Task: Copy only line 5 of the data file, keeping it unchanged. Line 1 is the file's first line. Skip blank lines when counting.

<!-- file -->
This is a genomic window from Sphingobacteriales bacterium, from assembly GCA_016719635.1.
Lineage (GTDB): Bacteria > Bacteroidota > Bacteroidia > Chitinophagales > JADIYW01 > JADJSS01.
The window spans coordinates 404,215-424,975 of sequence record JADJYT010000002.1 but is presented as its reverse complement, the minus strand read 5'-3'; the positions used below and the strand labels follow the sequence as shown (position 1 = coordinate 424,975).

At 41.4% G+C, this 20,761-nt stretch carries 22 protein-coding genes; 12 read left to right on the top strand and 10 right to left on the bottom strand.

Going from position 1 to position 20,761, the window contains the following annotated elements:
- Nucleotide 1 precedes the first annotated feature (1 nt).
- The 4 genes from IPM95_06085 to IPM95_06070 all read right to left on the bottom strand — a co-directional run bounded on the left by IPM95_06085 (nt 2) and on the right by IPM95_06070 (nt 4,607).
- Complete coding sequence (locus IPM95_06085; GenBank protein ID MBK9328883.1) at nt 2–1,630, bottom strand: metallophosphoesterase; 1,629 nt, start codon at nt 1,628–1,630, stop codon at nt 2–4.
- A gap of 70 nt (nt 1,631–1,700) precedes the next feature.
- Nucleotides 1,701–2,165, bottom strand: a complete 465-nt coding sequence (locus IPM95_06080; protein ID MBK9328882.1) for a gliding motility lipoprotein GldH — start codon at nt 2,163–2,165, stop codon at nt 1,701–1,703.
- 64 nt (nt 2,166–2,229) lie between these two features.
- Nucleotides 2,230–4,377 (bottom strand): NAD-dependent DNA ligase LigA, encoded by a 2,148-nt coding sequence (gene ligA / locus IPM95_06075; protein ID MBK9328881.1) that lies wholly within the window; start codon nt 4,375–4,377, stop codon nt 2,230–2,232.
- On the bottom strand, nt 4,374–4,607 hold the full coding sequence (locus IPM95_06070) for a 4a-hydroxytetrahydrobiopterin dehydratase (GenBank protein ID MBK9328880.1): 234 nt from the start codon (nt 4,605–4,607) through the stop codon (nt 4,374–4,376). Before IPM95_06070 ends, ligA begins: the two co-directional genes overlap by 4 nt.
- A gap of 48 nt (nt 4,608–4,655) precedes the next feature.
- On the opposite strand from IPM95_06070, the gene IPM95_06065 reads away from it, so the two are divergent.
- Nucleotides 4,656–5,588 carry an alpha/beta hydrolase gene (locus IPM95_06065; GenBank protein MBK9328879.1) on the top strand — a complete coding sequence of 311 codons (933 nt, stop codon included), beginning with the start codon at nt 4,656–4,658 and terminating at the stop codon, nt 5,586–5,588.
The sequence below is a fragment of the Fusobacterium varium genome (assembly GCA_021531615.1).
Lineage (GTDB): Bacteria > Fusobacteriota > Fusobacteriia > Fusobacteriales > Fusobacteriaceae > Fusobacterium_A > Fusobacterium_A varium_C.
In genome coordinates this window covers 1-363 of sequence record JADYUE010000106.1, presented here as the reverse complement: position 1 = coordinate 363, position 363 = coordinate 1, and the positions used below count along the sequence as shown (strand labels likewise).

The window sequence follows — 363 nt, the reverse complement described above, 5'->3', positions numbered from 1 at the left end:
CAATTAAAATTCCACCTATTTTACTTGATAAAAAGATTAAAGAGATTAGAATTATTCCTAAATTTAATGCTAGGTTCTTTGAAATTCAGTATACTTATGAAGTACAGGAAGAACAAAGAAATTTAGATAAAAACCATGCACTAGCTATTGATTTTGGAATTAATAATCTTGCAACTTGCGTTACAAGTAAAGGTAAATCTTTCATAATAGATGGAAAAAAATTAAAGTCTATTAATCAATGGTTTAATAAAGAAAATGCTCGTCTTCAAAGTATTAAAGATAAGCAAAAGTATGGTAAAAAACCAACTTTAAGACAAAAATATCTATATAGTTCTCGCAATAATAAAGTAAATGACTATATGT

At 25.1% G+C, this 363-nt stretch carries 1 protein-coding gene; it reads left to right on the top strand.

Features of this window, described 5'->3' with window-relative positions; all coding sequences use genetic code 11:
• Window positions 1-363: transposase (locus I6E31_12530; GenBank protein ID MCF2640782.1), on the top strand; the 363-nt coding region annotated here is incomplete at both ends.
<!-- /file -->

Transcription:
Going from position 1 to position 20,761, the window contains the following annotated elements: